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Home Depot Paint Secrets

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Okay, these aren’t really paint secrets, but my fiancée and I were waiting around at Home Depot, getting some paint mixed, chatting with the paint guy and came away with some “secrets” (yeah, that’s in quotes, these probably aren’t secrets to you but I was surprised to learn them).

  • Behr is Home Depot’s brand of paint and it’s actually pretty good quality paint but it sells terribly when it’s not on sale (at least at the local store I was at), which happens once every season. Those sales usually coincide with a major long weekend in that season, like Labor Day and Memorial Day. Expect to see Behr paint sales this upcoming long weekend.
  • Most people paint during those long weekends, probably because they either have a lot of time or because they plan on having some company over. If I were to guess, I wouldn’t have picked these long weekends… it’s enough stress planning for people coming over for Thanksgiving or the holidays, why add to that by painting? 🙂
  • Behr on sale isn’t the cheapest paint despite being a Home Depot brand.
  • When you request a color, you bring up a can of the brand’s base white and HD mixes in the dyes for you – all those dyes are all Behr dyes. In fact, you could, if you wanted to, bring a Behr base white and request a color from Sherwin Williams but the color won’t come out perfectly because every brand’s white is slightly different.
  • The guy, who wasn’t one of those overachievers looking to push corporate speak, said that it was surprising how white Behr paint was, in fact he mentioned how Sherwin Williams’ white actually looks gray next to the whiteness of Behr paint. What this also means is that if you tried to take the formulations designed for Sherwin Williams and put them in Behr paint, to pay Behr prices, you would get colors that would be lighter… but otherwise be “fine.”
  • “[…] use this tip: ask to open an “account” This just involves giving your personal info (fake it if you want). Then they’ll give you the commercial discount every time – 10% or 15% depending on the associates mood. Just make sure as they’re ringing you in to mention that you have an account with them.” (Great tip courtesy of Kelly, Thanks!)
  • Of course, look up some Home Depot coupons to make the purchase cheaper!

We’re redoing our basement a little, carpeting the floor and painting the wall a little lighter color, so if you have any painting tips or “secrets” (even if they’re not that good), please share!

{ 84 comments, please add your thoughts now! }

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84 Responses to “Home Depot Paint Secrets”

  1. Ken says:

    Mr. Anonymous – where can you buy the Microblend paint?

  2. BlueSteam says:

    I paid a pretty penny for the top of the line Valspar semi-gloss paint. For whatever reason all five gallons (3 differant colors) bubbled when rolled onto my walls. I have painted many many gallons of paint on job sites–using cheaper paints and have never had this happen. Does anyone know what causes these bubbles? And the main reason I used Valspar was because they have an awesome website where you can paint virtual rooms and come up with great color combos.

  3. Brian says:

    Time saving tip: if using tape, make sure it doesn’t pull the paint off that is underneath it. I learned the hard way. I taped the ceiling of my room and when I went to pull it up, but chunks of paint and plaster was coming off with it. The house is old and who knows when the ceiling was done last, but it left me with big chunks all the way around the room. I LUCKILY was able to match the paint on the ceiling and did not have to paint the whole thing. What a mission.

  4. Sigel says:

    I bought some Behr paint at one HomeDepot store three days ago and asked them to “double pigment” it, like I’ve done at numerous stores for the past three decades. It covered amazingly well in one single coat.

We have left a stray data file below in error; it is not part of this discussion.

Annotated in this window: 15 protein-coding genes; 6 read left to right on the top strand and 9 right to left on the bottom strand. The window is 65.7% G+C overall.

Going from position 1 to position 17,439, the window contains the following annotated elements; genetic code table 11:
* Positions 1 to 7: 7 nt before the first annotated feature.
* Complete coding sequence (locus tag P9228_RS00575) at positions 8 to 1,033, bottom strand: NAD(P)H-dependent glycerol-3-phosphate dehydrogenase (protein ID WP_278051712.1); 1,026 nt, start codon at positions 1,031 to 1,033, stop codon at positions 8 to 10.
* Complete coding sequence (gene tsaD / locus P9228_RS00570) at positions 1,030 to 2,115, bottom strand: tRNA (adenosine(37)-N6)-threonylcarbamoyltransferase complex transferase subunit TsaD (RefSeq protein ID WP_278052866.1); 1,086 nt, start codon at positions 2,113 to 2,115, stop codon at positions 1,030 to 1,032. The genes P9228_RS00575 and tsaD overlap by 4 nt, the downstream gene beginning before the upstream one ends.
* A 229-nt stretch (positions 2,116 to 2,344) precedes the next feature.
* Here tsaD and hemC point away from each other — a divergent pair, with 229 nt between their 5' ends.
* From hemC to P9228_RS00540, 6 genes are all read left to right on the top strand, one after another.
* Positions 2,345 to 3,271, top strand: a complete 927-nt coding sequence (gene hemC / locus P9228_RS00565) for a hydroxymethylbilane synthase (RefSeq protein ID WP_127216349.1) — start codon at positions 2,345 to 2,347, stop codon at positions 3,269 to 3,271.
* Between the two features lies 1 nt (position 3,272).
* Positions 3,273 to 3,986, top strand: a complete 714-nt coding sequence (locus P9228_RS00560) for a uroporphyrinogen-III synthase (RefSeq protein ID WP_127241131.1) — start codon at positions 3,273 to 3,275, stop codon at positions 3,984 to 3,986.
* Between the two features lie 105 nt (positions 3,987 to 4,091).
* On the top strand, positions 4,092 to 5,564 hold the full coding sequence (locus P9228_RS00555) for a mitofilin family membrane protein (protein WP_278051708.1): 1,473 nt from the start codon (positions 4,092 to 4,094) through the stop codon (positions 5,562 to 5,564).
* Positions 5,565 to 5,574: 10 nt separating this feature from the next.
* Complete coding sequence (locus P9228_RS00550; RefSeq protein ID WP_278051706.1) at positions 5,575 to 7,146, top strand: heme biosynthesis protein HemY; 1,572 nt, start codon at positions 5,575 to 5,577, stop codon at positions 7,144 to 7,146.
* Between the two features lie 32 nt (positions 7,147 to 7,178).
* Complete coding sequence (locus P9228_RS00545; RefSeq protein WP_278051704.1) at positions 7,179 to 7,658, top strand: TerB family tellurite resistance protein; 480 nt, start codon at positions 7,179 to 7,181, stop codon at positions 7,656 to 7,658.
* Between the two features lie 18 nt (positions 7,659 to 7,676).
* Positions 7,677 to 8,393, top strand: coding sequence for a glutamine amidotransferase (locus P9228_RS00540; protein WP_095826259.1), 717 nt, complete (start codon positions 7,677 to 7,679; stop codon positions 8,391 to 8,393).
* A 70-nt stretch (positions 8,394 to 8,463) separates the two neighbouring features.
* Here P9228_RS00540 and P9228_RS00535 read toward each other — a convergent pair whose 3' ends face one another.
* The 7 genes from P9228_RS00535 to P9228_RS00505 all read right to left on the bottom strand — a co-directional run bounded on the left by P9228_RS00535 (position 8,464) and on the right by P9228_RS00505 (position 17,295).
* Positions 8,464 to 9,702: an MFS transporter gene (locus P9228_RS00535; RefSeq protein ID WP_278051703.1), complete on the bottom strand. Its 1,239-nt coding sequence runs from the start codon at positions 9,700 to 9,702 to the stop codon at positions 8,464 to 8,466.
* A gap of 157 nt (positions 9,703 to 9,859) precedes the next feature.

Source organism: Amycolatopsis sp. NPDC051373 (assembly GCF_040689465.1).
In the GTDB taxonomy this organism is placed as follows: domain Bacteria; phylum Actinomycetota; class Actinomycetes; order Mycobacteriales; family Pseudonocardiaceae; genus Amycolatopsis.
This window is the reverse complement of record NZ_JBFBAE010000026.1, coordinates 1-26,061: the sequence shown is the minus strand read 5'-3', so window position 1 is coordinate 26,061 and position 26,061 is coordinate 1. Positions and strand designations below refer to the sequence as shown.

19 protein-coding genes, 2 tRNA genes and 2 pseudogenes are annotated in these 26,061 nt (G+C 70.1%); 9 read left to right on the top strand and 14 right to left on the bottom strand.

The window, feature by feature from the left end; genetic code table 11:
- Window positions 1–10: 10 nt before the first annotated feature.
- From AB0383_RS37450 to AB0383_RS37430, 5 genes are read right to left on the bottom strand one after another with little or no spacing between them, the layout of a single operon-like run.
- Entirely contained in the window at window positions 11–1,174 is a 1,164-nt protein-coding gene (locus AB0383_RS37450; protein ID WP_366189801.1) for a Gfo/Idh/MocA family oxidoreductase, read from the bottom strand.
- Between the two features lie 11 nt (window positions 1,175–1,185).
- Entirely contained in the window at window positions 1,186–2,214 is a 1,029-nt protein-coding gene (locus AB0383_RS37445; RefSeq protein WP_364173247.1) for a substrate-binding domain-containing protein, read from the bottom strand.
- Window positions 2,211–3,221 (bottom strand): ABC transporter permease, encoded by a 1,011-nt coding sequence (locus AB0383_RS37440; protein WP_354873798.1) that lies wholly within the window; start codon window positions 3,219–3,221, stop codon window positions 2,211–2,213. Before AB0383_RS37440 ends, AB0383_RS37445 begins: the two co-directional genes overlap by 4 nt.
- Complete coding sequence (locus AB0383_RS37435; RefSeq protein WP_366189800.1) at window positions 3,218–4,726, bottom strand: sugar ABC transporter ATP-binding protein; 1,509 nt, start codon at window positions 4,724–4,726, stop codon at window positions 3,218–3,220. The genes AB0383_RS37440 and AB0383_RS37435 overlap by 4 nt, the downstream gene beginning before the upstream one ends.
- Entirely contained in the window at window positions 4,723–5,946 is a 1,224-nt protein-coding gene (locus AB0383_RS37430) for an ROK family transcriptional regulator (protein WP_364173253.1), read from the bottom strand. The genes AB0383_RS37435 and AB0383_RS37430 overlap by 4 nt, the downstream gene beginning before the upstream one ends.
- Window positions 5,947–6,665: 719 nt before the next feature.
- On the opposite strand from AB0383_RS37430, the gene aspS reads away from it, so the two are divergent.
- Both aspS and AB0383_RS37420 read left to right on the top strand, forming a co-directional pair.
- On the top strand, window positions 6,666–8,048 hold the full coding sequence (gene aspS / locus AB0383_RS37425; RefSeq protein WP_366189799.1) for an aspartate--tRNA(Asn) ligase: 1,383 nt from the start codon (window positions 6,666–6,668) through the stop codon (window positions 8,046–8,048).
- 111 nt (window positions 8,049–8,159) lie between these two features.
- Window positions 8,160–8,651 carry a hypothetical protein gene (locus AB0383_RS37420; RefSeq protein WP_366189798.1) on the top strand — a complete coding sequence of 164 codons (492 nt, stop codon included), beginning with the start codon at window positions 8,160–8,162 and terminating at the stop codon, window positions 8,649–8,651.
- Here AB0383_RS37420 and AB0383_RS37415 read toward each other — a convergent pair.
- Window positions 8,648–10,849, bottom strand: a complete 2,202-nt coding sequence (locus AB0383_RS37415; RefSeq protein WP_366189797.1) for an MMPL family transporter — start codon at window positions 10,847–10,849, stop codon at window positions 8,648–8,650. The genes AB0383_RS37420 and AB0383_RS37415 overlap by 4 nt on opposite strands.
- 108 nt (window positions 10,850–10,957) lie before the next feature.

I went today to another HomeDepot store and asked for “double pigment” paint and he said that he couldn’t do that because “there would be so much tin in it that it would never dry”. It seemed strange to me and I asked why I’d been doing it all these years, including from Home Depot and he shrugged & mumbled something about being “lucky” or something like that. I have now painted the trim and a door three times and I’m waiting for it to dry so I can paint it the fourth time.

    I called the “acting store manager” and when I explained it to her, she said she didn’t know anything about mixing paints but that the paint guy is “pretty sharp”.

    So, I’m sitting here typing this message while my paint is drying and the “sharp guy” and the “sharp manager” don’t seem all that sharp to me at the moment. I had intended to do about 5 other projects, not the same project 5 times.

    So, anyone know why the sharp guy at HomeDepot can’t double pigment my paint?

    • Kathy A. says:

      Each tint base of paint is made to take a certain amount of pigment and still perform well. The pigment itself is made to NOT dry in any reasonable amount of time (otherwise it would dry in the tint dispensers), but instead relies on the paint drying “around” the pigment particles. So if you’re using a tint base that can take 5 ounces of pigment, and your double formula totals 4 ounces, you’re fine. If your double formula totals 8 ounces, you’re playing with fire.

      If your color is an off white, doubling the pigment is only producing a placebo effect. In 128 ounces of paint, you’ve gone from perhaps 1/12th of an ounce of pigment added to 1/6 of an ounce. If it’s taking 3+ coats to cover a similar color, I’d be looking at the quality of the paint, the quality of the tools you’re using, the weather (too hot, too cold or too humid will make you put on a much thinner coat) or some other variable.

  5. Nate says:

    some people make me sick. in my books, whoever posted this is a theif, no better than the lowly criminals who steal from home depot. to go into a store as a consumer/do it yourselfer and “fake” information to set up an account to gain a discount that you do not deserve and did not earn. downright pathetic. i feel sorry for those working at home depot whos bonus checks get a little smaller because of criminals like you.

  6. Nate says:

    to sigel: